Lowry proposal would slow rising prison costs

OLYMPIA - Faced with a staggering increase in the number of nonviolent and drug offenders in the state's prisons at a time when available budget dollars are increasingly squeezed by the limits of Initiative 601, Gov. Mike Lowry today proposed legislation that would allow judges greater discretion in the length of time some nonviolent offenders spend in prison.

Lowry said the change could save the state more than $9 million over the next four years without increasing the number of violent offenders that are released into the state's communities.

"The state's prison population is growing five times faster than the general population," Lowry said, "and much of that increase is in long-term sentences for first-time, nonviolent drug offenders. At an average cost of more than $24,000 a year for each of two years, it's time we looked at whether housing those offenders makes the best use of shrinking budget dollars."

Details of the governor's proposal were released today during a media briefing by state Department of Corrections Director Chase Riveland.

To make more effective use of prison space, Lowry's plan would allow judges greater discretion in sentencing nonviolent offenders. The legislation would expand the use of two sentencing options the Work Ethic Camp Program and the Special Drug Offender Sentencing Alternative for nonviolent and drug offenders.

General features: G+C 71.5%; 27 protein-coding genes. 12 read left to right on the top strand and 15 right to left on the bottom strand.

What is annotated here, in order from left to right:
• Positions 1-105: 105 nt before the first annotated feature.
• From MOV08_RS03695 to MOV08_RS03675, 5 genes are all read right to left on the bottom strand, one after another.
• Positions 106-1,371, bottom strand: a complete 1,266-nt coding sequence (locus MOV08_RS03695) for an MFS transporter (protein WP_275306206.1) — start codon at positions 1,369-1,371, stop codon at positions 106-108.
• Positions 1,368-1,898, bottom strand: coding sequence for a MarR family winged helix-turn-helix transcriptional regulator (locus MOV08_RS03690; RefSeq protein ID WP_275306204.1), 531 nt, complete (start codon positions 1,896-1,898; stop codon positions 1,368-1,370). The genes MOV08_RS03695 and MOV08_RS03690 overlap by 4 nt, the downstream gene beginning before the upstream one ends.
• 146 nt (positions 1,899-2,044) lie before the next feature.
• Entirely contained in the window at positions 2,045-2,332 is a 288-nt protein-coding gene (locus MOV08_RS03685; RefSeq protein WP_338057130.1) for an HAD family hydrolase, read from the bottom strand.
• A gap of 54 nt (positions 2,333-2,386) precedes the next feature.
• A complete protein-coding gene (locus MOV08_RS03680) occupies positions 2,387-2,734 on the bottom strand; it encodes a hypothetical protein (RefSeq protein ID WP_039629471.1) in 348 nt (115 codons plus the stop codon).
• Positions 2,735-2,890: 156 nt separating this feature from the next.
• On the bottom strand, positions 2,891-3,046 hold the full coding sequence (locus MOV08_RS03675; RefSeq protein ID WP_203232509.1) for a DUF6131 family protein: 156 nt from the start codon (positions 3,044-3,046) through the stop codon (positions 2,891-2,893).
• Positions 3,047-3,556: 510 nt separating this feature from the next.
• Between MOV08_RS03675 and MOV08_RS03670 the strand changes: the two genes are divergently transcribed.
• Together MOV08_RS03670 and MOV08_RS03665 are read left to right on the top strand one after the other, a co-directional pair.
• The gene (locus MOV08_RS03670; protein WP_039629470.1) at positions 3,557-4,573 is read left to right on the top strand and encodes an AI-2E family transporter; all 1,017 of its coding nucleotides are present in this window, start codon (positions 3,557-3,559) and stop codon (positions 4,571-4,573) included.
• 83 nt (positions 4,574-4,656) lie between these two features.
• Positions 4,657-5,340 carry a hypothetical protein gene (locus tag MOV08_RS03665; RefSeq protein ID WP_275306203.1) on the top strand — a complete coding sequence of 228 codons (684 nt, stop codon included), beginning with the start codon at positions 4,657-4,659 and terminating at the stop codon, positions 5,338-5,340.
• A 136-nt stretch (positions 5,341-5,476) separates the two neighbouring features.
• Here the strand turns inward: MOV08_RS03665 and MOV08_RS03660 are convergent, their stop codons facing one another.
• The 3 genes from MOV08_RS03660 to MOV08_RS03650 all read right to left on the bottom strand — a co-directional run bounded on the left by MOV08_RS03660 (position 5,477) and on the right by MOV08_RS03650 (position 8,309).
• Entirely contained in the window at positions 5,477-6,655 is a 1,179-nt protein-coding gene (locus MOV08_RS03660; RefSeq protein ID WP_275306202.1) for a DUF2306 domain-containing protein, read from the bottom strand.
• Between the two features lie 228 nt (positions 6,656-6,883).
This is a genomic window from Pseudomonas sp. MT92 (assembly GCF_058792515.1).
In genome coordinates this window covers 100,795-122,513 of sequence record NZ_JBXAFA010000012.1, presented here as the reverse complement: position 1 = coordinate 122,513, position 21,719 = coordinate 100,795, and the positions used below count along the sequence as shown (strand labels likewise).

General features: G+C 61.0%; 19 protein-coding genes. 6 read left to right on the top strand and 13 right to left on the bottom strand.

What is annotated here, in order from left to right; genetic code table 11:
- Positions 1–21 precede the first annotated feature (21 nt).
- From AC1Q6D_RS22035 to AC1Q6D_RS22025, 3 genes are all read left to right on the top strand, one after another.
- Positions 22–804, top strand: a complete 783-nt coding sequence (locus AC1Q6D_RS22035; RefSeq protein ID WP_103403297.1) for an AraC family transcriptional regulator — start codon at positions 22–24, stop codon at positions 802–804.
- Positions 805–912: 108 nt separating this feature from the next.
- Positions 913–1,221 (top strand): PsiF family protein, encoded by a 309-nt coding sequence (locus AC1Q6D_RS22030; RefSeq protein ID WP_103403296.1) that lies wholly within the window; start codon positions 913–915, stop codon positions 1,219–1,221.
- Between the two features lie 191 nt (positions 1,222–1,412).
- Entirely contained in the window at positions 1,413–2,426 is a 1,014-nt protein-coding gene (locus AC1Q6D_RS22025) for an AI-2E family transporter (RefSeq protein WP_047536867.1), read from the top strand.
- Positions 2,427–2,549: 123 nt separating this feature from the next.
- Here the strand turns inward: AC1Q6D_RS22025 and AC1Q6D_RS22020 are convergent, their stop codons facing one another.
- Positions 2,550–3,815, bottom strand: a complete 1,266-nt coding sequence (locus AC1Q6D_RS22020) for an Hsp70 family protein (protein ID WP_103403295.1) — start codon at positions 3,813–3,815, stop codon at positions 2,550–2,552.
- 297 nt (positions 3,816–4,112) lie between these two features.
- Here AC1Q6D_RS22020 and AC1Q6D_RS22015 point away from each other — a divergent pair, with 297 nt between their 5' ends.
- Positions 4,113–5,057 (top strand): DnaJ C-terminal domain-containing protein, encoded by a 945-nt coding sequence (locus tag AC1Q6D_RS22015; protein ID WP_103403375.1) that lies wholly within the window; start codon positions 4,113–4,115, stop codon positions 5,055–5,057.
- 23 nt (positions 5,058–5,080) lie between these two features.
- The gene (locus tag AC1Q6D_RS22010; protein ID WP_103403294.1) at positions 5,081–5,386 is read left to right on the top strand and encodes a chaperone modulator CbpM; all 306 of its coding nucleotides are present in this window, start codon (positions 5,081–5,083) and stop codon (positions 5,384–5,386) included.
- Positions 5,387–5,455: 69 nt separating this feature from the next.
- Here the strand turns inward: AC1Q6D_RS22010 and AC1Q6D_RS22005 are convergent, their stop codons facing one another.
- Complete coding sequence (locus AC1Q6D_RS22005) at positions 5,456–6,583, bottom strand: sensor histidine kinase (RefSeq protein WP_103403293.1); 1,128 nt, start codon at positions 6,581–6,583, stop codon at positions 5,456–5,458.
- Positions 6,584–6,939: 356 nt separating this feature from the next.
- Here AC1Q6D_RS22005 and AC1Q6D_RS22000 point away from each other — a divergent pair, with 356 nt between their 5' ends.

The proposal also would establish different sentencing ranges for drug dealers based on the quantity of drugs, with the result that big-time drug dealers would serve more prison time than those who deal in smaller quantities.

The governor said the spending limits of Initiative 601 mean that fewer state dollars are available to deal with increasing demands on the state budget; demands that include a growing population of people over age 85 and those of college age. Such sweeping policy changes as longer prison sentences only add to that pressure, he said.

Since 1988, growth in the state's prison population has been largely attributed to citizen initiatives and legislative decisions that have called for more and longer sentences for drug offenses, property crimes and sex offenses.

Lowry said he agrees with the need for tougher prison terms for some offenders particularly those who commit crimes against children but that realistically, some longer sentences for some nonviolent offenders may not be as critical as other pressing budget needs, and may have little, if any, effect on community safety or recidivism rates.

"Without question, we're facing some tough budget decisions," Lowry said. "Taking a closer look at how we're spending our corrections dollars and allowing judges greater discretion in sentencing nonviolent offenders is a reasonable, responsible solution."

Lowry said his proposal is consistent with the goals of the state's 1984 Sentencing Reform Act, which calls for frugal use of the state's resources, offering offenders an opportunity for self-improvement, and ensuring that the punishment is proportionate to the seriousness of the crime.

The state's prison population has doubled over the past eight years, growing from 6,053 inmates in FY 1988 to 12,127 inmates by the end of FY 1996 a 100 percent increase. During that same period of time, the state's general population has grown by just 19.3 percent.

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For more information, contact the Governor's Communications Office, 360-753-6790.